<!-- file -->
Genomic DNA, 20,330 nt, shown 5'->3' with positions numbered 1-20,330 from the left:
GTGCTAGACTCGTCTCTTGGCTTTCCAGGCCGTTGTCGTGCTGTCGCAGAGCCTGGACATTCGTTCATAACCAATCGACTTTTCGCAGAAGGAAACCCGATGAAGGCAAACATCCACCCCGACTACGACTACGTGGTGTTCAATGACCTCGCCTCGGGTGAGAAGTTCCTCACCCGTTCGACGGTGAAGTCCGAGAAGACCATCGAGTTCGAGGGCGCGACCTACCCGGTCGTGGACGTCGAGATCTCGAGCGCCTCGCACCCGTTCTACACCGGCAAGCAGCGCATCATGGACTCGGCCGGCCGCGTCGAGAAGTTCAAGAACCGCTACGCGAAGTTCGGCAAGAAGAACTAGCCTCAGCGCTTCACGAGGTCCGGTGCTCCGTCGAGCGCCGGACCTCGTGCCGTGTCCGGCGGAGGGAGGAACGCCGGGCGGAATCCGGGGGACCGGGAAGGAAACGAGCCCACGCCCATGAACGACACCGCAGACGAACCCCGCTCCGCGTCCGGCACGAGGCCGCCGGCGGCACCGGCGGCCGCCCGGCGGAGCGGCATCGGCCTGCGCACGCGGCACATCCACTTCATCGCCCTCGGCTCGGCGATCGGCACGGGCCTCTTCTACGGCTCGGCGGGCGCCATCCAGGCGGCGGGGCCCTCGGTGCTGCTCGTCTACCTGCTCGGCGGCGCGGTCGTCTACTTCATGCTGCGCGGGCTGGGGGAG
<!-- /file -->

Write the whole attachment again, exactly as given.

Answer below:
Genomic DNA, 20,330 nt, shown 5'->3' with positions numbered 1-20,330 from the left:
GTGCTAGACTCGTCTCTTGGCTTTCCAGGCCGTTGTCGTGCTGTCGCAGAGCCTGGACATTCGTTCATAACCAATCGACTTTTCGCAGAAGGAAACCCGATGAAGGCAAACATCCACCCCGACTACGACTACGTGGTGTTCAATGACCTCGCCTCGGGTGAGAAGTTCCTCACCCGTTCGACGGTGAAGTCCGAGAAGACCATCGAGTTCGAGGGCGCGACCTACCCGGTCGTGGACGTCGAGATCTCGAGCGCCTCGCACCCGTTCTACACCGGCAAGCAGCGCATCATGGACTCGGCCGGCCGCGTCGAGAAGTTCAAGAACCGCTACGCGAAGTTCGGCAAGAAGAACTAGCCTCAGCGCTTCACGAGGTCCGGTGCTCCGTCGAGCGCCGGACCTCGTGCCGTGTCCGGCGGAGGGAGGAACGCCGGGCGGAATCCGGGGGACCGGGAAGGAAACGAGCCCACGCCCATGAACGACACCGCAGACGAACCCCGCTCCGCGTCCGGCACGAGGCCGCCGGCGGCACCGGCGGCCGCCCGGCGGAGCGGCATCGGCCTGCGCACGCGGCACATCCACTTCATCGCCCTCGGCTCGGCGATCGGCACGGGCCTCTTCTACGGCTCGGCGGGCGCCATCCAGGCGGCGGGGCCCTCGGTGCTGCTCGTCTACCTGCTCGGCGGCGCGGTCGTCTACTTCATGCTGCGCGGGCTGGGGGAG